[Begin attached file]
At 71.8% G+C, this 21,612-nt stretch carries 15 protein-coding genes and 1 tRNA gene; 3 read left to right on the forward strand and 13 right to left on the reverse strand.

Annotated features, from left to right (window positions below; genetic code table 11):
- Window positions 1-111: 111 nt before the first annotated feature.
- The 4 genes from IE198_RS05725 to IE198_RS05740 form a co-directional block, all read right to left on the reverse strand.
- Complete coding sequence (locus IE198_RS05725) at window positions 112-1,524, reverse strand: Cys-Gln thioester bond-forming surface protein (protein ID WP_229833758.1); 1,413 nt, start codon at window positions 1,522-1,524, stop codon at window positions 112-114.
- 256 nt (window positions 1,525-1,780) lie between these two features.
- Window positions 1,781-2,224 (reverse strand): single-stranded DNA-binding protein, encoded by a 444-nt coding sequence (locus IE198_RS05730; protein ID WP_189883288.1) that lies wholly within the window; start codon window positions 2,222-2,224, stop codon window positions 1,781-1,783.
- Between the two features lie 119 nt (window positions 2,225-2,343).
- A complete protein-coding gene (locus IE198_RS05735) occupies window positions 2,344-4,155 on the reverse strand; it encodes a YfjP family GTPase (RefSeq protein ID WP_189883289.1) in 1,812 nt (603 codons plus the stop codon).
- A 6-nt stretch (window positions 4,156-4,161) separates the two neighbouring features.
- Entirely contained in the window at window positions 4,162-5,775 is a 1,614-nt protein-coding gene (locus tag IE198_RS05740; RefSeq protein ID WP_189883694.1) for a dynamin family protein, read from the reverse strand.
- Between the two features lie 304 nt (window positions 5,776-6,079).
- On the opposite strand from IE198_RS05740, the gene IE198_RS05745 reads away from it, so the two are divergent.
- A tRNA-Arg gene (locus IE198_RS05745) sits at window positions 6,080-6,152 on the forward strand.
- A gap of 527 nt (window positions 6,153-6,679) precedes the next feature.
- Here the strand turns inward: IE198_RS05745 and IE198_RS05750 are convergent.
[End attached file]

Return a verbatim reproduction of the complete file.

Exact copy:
At 71.8% G+C, this 21,612-nt stretch carries 15 protein-coding genes and 1 tRNA gene; 3 read left to right on the forward strand and 13 right to left on the reverse strand.

Annotated features, from left to right (window positions below; genetic code table 11):
- Window positions 1-111: 111 nt before the first annotated feature.
- The 4 genes from IE198_RS05725 to IE198_RS05740 form a co-directional block, all read right to left on the reverse strand.
- Complete coding sequence (locus IE198_RS05725) at window positions 112-1,524, reverse strand: Cys-Gln thioester bond-forming surface protein (protein ID WP_229833758.1); 1,413 nt, start codon at window positions 1,522-1,524, stop codon at window positions 112-114.
- 256 nt (window positions 1,525-1,780) lie between these two features.
- Window positions 1,781-2,224 (reverse strand): single-stranded DNA-binding protein, encoded by a 444-nt coding sequence (locus IE198_RS05730; protein ID WP_189883288.1) that lies wholly within the window; start codon window positions 2,222-2,224, stop codon window positions 1,781-1,783.
- Between the two features lie 119 nt (window positions 2,225-2,343).
- A complete protein-coding gene (locus IE198_RS05735) occupies window positions 2,344-4,155 on the reverse strand; it encodes a YfjP family GTPase (RefSeq protein ID WP_189883289.1) in 1,812 nt (603 codons plus the stop codon).
- A 6-nt stretch (window positions 4,156-4,161) separates the two neighbouring features.
- Entirely contained in the window at window positions 4,162-5,775 is a 1,614-nt protein-coding gene (locus tag IE198_RS05740; RefSeq protein ID WP_189883694.1) for a dynamin family protein, read from the reverse strand.
- Between the two features lie 304 nt (window positions 5,776-6,079).
- On the opposite strand from IE198_RS05740, the gene IE198_RS05745 reads away from it, so the two are divergent.
- A tRNA-Arg gene (locus IE198_RS05745) sits at window positions 6,080-6,152 on the forward strand.
- A gap of 527 nt (window positions 6,153-6,679) precedes the next feature.
- Here the strand turns inward: IE198_RS05745 and IE198_RS05750 are convergent.